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November 2017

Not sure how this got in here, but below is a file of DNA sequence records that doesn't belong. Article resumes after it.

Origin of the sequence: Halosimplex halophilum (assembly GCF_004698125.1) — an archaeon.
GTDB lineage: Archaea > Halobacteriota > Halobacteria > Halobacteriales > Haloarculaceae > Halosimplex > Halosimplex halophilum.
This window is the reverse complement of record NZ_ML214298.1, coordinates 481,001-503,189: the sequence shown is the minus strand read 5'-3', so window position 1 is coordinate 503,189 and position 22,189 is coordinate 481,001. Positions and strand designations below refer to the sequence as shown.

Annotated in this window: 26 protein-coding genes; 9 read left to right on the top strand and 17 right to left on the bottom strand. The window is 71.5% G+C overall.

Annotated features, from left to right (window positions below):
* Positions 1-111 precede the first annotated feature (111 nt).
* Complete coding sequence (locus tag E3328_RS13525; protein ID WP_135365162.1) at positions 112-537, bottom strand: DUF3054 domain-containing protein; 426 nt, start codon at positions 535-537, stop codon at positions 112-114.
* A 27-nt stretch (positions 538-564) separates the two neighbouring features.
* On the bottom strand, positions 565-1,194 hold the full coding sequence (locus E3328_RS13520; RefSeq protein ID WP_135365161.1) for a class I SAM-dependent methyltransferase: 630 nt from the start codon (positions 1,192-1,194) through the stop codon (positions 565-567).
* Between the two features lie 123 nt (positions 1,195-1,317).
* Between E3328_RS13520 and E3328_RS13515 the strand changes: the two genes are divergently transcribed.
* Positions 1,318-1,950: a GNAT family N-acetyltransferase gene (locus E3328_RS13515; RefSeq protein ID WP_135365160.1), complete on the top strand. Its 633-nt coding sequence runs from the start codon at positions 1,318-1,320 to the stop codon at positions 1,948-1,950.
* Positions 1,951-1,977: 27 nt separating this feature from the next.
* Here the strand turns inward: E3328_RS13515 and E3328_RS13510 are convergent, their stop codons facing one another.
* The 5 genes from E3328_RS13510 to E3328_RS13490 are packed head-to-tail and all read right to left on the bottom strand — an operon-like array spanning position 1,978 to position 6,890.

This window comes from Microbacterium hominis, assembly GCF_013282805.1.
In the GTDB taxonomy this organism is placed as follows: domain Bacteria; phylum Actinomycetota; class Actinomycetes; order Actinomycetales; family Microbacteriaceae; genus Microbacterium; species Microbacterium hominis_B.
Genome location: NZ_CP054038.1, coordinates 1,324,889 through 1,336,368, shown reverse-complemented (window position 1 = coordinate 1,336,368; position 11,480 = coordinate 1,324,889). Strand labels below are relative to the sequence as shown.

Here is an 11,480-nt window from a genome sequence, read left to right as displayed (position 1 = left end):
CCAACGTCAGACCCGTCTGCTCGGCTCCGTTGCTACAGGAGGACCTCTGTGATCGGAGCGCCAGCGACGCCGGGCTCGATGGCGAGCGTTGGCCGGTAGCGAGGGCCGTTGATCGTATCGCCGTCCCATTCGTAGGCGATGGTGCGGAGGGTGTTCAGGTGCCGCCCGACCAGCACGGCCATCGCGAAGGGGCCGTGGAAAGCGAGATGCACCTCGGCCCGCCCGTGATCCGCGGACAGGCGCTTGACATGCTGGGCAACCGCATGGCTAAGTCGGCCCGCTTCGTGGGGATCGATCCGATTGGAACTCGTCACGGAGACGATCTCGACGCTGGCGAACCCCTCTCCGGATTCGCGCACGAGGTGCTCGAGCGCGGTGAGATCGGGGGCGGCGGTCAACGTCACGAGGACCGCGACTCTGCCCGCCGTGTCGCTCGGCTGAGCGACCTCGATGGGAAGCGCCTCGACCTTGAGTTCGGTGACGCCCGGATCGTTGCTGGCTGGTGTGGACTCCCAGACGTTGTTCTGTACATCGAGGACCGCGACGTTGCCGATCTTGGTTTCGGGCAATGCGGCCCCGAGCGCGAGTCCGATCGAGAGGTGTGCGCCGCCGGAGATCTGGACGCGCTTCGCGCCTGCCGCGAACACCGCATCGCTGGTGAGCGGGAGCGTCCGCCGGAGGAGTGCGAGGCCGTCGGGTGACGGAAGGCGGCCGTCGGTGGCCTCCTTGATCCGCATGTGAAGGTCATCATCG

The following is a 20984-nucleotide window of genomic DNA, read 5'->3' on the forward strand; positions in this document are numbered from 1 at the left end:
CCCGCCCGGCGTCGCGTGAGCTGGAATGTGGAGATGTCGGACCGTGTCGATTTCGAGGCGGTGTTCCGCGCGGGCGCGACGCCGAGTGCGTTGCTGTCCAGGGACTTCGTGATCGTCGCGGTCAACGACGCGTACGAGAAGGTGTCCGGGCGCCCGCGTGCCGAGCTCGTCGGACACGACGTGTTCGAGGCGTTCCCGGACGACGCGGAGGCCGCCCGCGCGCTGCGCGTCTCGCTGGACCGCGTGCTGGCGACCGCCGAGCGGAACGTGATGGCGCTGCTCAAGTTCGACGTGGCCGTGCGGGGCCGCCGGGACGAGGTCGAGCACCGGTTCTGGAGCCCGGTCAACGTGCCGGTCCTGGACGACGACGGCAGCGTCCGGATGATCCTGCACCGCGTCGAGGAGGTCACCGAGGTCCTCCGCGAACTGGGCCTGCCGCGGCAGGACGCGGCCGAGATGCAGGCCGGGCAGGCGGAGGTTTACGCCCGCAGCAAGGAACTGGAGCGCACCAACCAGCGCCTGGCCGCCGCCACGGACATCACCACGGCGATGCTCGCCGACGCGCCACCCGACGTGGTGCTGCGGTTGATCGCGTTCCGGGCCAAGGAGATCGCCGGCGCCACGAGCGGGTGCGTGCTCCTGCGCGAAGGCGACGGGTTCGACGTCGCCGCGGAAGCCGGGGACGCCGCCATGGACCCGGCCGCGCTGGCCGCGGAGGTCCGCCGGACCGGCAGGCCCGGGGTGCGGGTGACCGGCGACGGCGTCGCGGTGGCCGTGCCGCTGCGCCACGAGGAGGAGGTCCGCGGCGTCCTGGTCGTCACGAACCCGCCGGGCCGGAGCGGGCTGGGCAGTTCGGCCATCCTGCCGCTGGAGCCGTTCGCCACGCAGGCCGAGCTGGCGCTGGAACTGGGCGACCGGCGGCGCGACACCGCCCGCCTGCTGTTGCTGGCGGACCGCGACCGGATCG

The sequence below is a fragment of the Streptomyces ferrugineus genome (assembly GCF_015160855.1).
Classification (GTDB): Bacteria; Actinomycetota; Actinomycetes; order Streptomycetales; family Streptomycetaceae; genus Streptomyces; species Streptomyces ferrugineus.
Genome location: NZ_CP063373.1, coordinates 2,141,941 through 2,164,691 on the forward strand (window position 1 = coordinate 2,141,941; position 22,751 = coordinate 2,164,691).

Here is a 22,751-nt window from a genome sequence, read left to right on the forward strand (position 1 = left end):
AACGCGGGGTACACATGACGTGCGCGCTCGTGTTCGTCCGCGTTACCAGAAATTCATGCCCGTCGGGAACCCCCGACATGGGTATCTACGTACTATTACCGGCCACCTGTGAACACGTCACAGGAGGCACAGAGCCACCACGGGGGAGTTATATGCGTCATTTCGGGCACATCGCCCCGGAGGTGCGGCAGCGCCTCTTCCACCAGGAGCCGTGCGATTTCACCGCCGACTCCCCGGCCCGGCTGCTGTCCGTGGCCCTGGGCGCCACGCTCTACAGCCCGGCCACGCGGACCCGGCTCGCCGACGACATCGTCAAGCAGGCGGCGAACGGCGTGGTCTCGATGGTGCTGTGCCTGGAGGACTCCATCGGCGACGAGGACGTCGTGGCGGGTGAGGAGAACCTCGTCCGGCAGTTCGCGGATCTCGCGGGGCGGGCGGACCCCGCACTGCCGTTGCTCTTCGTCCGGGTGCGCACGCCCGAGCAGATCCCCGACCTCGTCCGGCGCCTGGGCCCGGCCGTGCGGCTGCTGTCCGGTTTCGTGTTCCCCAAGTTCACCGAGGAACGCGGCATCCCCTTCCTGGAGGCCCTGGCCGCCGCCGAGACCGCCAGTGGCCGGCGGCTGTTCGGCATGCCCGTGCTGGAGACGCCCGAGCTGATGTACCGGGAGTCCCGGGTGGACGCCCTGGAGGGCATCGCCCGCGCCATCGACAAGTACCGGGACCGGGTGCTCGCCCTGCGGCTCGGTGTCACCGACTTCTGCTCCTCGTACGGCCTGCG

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Page 10 of 43 9 POST NOVEMBER 2017 DIRECTOR'S CHAIR he "God of Thunder" is back, although you may not recognize him at first without his trademark long locks and hammer. But then, a lot has changed since his last outing, the 2013 global blockbuster, "Thor: The Dark World," which made nearly $644 million at the box office. This time, in Marvel Studios' Thor: Ragnarok, Thor is imprisoned on the other side of the universe without his mighty hammer and finds himself in a race against time to get back to Asgard to stop Ragnarok — the destruction of his homeworld and the end of Asgardian civ- ilization — at the hands of an all-powerful new threat, the ruthless Hela. But first he must survive a deadly gladiatorial contest that pits him against his former ally and fellow Avenger — the Incredible Hulk. With an all-star cast that includes Cate Blanchett, Idris Elba, Anthony Hopkins, Tom Hiddleston, Benedict Cumberbatch, Jeff Goldblum and Sam Neill joining Chris Hemsworth and Mark Ruffalo reprising their roles as Thor and the Hulk, anticipation is high for the third installment of the mega-franchise. This is especially true since the reins of the rebooted series were handed over to a relative unknown, New Zealand writer/director Taika Waititi. An unlikely choice to helm the big-budget produc- tion, given his background in small indie comedies (Flight of the Conchords, Hunt for the Wilderpeople), Waititi has shaken up the status quo and brought a fresh perspective and impish humor to the usually dead-serious, ponderous world of angst-ridden superheroes. Here, in an exclusive interview with Post, Waititi talks about making the film, his love of post and CG, and the latest advances in VFX. This was a very ambitious project. What sort of film did you set out to make? "A film with a lot of life and fun in it. I think there's a very popular approach to the superhero movie now where it's all very dark and moody, but as much as I really love all those movies, it's just not really my style or sensibility, so I want- ed to stay more in touch with what I'm known for — movies with more fun and a bit of irreverence. And I wanted to stay true to the fun of comic books and inject that into the visuals." Ragnarok isn't your traditional Thor film. The signature long hair and hammer are gone, and the tone is far lighter. How much freedom did Marvel give you? "A lot. Throughout the whole process they'd constantly check in on all the stuff I was doing, and I was actually surprised at how much they let me get away with, mainly in terms of humor and all the character stuff. I put a lot of my own style into the tone — and it's a style that's not very common in these kinds of movies, I think. I was very impressed with how much faith they had in me and my approach." What were the main technical challenges of pulling all this together? "The really big one was getting our heads around all the complex VFX stuff while we were shooting, because there was a lot of blue screen and you're working with just half the set. You know you'll extend them later, so you're trying to carve out all that and you know it'll all change in post any- way. So you're kind of guessing, but trying to make as much of a plan as possible about how it's all going to look six months TAIKA WAITITI ON THOR: RAGNAROK BY IAIN BLAIR T The 'God of Thunder' shows off some new powers, and advanced visual effects, courtesy of VFX super Jake Morrison. INDIE DIRECTOR SHAKES THINGS UP WITH FRESH PERSPECTIVE & IMPISH HUMOR

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